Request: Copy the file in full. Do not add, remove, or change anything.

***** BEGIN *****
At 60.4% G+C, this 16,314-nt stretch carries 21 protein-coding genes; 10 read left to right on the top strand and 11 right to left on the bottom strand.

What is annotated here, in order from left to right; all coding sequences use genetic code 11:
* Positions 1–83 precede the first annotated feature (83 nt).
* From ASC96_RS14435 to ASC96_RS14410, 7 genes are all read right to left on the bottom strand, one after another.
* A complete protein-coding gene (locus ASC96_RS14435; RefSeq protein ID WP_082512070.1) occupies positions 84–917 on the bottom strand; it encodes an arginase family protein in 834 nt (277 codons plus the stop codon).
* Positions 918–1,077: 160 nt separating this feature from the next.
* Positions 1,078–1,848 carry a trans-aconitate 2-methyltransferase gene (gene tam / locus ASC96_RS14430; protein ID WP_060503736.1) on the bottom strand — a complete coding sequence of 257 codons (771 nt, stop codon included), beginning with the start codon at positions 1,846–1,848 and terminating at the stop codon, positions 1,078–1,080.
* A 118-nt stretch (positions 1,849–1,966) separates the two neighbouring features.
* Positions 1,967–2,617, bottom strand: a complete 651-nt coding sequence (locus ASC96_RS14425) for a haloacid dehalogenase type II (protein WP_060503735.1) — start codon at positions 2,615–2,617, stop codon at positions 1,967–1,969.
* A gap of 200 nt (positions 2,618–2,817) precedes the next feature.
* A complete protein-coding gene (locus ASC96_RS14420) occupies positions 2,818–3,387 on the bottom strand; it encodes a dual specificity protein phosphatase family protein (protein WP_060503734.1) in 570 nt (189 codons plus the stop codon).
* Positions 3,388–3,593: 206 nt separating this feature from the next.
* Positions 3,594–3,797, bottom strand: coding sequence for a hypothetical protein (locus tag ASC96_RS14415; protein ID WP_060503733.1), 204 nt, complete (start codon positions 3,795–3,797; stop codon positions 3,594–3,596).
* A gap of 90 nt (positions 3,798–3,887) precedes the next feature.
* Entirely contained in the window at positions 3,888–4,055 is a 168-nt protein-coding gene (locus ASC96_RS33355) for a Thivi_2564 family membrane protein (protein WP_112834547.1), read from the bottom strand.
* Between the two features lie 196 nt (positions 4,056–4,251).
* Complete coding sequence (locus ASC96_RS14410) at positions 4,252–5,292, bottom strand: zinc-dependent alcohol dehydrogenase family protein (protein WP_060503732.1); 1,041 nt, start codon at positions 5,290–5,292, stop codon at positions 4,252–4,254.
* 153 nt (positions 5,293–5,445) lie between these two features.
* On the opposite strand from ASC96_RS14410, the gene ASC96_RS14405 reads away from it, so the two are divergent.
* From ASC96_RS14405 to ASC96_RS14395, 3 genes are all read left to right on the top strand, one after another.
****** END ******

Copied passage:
At 60.4% G+C, this 16,314-nt stretch carries 21 protein-coding genes; 10 read left to right on the top strand and 11 right to left on the bottom strand.

What is annotated here, in order from left to right; all coding sequences use genetic code 11:
* Positions 1–83 precede the first annotated feature (83 nt).
* From ASC96_RS14435 to ASC96_RS14410, 7 genes are all read right to left on the bottom strand, one after another.
* A complete protein-coding gene (locus ASC96_RS14435; RefSeq protein ID WP_082512070.1) occupies positions 84–917 on the bottom strand; it encodes an arginase family protein in 834 nt (277 codons plus the stop codon).
* Positions 918–1,077: 160 nt separating this feature from the next.
* Positions 1,078–1,848 carry a trans-aconitate 2-methyltransferase gene (gene tam / locus ASC96_RS14430; protein ID WP_060503736.1) on the bottom strand — a complete coding sequence of 257 codons (771 nt, stop codon included), beginning with the start codon at positions 1,846–1,848 and terminating at the stop codon, positions 1,078–1,080.
* A 118-nt stretch (positions 1,849–1,966) separates the two neighbouring features.
* Positions 1,967–2,617, bottom strand: a complete 651-nt coding sequence (locus ASC96_RS14425) for a haloacid dehalogenase type II (protein WP_060503735.1) — start codon at positions 2,615–2,617, stop codon at positions 1,967–1,969.
* A gap of 200 nt (positions 2,618–2,817) precedes the next feature.
* A complete protein-coding gene (locus ASC96_RS14420) occupies positions 2,818–3,387 on the bottom strand; it encodes a dual specificity protein phosphatase family protein (protein WP_060503734.1) in 570 nt (189 codons plus the stop codon).
* Positions 3,388–3,593: 206 nt separating this feature from the next.
* Positions 3,594–3,797, bottom strand: coding sequence for a hypothetical protein (locus tag ASC96_RS14415; protein ID WP_060503733.1), 204 nt, complete (start codon positions 3,795–3,797; stop codon positions 3,594–3,596).
* A gap of 90 nt (positions 3,798–3,887) precedes the next feature.
* Entirely contained in the window at positions 3,888–4,055 is a 168-nt protein-coding gene (locus ASC96_RS33355) for a Thivi_2564 family membrane protein (protein WP_112834547.1), read from the bottom strand.
* Between the two features lie 196 nt (positions 4,056–4,251).
* Complete coding sequence (locus ASC96_RS14410) at positions 4,252–5,292, bottom strand: zinc-dependent alcohol dehydrogenase family protein (protein WP_060503732.1); 1,041 nt, start codon at positions 5,290–5,292, stop codon at positions 4,252–4,254.
* 153 nt (positions 5,293–5,445) lie between these two features.
* On the opposite strand from ASC96_RS14410, the gene ASC96_RS14405 reads away from it, so the two are divergent.
* From ASC96_RS14405 to ASC96_RS14395, 3 genes are all read left to right on the top strand, one after another.